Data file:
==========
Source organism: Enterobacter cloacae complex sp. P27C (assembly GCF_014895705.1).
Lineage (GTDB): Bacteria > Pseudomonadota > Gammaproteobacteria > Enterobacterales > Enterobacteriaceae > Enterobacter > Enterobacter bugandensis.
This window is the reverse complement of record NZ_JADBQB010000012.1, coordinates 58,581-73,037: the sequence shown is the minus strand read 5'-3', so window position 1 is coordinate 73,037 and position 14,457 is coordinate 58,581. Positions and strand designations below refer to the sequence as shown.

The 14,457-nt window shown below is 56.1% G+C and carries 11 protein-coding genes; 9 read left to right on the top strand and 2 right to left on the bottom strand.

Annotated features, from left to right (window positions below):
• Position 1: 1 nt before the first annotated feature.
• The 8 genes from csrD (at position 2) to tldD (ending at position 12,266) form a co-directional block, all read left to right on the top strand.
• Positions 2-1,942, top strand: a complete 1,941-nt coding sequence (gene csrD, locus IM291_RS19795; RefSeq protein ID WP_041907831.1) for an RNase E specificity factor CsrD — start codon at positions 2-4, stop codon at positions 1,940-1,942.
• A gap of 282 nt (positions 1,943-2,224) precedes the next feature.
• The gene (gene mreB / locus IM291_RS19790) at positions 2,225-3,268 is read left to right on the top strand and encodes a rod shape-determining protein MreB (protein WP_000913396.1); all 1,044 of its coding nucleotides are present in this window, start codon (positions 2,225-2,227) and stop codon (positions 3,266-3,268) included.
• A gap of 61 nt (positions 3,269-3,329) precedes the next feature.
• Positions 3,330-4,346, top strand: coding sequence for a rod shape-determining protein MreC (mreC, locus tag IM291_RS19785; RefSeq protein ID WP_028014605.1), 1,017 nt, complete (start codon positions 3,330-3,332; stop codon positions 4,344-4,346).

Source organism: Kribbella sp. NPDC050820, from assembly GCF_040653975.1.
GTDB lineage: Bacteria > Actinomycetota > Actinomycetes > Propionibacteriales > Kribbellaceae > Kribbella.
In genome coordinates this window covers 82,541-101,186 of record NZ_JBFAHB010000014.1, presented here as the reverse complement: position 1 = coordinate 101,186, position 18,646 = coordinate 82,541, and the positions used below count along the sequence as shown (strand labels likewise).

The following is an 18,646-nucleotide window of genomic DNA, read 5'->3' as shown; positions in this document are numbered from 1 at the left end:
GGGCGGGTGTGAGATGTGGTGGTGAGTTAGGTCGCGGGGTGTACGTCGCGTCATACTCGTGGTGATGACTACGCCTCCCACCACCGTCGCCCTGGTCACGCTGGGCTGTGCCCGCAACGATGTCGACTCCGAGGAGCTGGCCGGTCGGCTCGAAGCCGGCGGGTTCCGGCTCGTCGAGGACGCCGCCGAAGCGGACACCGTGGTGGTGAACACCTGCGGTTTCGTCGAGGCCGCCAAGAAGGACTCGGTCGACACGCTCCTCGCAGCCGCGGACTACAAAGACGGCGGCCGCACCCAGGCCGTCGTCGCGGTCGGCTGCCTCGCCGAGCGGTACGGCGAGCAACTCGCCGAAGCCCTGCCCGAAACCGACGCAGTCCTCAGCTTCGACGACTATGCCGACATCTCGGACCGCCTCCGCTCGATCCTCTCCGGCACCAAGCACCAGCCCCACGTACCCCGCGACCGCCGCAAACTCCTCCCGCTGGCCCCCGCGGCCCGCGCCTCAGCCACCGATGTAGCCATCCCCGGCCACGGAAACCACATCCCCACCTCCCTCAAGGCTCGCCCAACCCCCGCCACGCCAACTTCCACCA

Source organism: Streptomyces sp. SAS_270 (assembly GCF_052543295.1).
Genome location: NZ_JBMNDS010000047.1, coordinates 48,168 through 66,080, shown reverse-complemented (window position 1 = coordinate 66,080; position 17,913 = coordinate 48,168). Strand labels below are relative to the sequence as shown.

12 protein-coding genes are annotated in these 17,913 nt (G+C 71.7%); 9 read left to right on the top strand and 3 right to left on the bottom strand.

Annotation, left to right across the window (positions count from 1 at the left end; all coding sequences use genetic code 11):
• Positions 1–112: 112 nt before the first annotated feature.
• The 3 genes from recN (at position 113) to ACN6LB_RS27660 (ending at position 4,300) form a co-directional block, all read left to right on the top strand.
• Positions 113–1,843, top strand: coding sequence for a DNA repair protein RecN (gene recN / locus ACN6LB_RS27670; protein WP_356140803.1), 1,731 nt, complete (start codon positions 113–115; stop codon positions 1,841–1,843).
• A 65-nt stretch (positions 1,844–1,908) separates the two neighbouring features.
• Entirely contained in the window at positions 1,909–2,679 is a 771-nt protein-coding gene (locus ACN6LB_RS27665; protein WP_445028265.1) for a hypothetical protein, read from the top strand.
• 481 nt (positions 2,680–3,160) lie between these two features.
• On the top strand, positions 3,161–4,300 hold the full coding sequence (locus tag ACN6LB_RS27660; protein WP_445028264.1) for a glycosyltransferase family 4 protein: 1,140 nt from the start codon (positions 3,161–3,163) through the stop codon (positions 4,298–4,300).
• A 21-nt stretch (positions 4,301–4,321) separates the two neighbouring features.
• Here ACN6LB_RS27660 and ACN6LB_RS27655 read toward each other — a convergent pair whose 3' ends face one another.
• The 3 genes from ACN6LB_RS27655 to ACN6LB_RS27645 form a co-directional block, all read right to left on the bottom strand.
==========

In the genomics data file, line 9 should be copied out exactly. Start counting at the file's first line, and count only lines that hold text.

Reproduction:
• A gap of 282 nt (positions 1,943-2,224) precedes the next feature.